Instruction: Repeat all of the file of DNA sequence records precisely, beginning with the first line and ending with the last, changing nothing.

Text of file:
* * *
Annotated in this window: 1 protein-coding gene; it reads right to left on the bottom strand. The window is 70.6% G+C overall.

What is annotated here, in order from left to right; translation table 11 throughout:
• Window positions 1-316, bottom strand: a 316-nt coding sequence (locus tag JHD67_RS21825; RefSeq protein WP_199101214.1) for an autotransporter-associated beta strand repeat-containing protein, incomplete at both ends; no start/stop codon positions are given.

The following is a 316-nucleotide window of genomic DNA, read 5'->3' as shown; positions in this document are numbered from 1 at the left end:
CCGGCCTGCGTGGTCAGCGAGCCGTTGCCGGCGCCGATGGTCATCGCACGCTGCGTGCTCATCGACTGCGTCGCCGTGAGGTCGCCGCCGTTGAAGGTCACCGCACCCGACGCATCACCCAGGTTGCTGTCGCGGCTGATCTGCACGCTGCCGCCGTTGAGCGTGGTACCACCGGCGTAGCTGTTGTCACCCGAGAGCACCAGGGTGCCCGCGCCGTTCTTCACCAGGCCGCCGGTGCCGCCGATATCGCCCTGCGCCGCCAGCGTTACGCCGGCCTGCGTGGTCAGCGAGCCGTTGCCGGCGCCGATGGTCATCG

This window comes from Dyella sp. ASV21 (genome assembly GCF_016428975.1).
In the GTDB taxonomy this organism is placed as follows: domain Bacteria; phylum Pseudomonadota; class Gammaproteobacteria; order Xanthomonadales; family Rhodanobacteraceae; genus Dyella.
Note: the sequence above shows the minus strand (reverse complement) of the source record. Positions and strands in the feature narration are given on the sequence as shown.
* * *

Annotated in this window: 1 protein-coding gene; it reads right to left on the bottom strand. The window is 70.6% G+C overall.

What is annotated here, in order from left to right; translation table 11 throughout:
• Window positions 1-316, bottom strand: a 316-nt coding sequence (locus tag JHD67_RS21825; RefSeq protein WP_199101214.1) for an autotransporter-associated beta strand repeat-containing protein, incomplete at both ends; no start/stop codon positions are given.

The following is a 316-nucleotide window of genomic DNA, read 5'->3' as shown; positions in this document are numbered from 1 at the left end:
CCGGCCTGCGTGGTCAGCGAGCCGTTGCCGGCGCCGATGGTCATCGCACGCTGCGTGCTCATCGACTGCGTCGCCGTGAGGTCGCCGCCGTTGAAGGTCACCGCACCCGACGCATCACCCAGGTTGCTGTCGCGGCTGATCTGCACGCTGCCGCCGTTGAGCGTGGTACCACCGGCGTAGCTGTTGTCACCCGAGAGCACCAGGGTGCCCGCGCCGTTCTTCACCAGGCCGCCGGTGCCGCCGATATCGCCCTGCGCCGCCAGCGTTACGCCGGCCTGCGTGGTCAGCGAGCCGTTGCCGGCGCCGATGGTCATCG

This window comes from Dyella sp. ASV21 (genome assembly GCF_016428975.1).
In the GTDB taxonomy this organism is placed as follows: domain Bacteria; phylum Pseudomonadota; class Gammaproteobacteria; order Xanthomonadales; family Rhodanobacteraceae; genus Dyella.
Note: the sequence above shows the minus strand (reverse complement) of the source record. Positions and strands in the feature narration are given on the sequence as shown.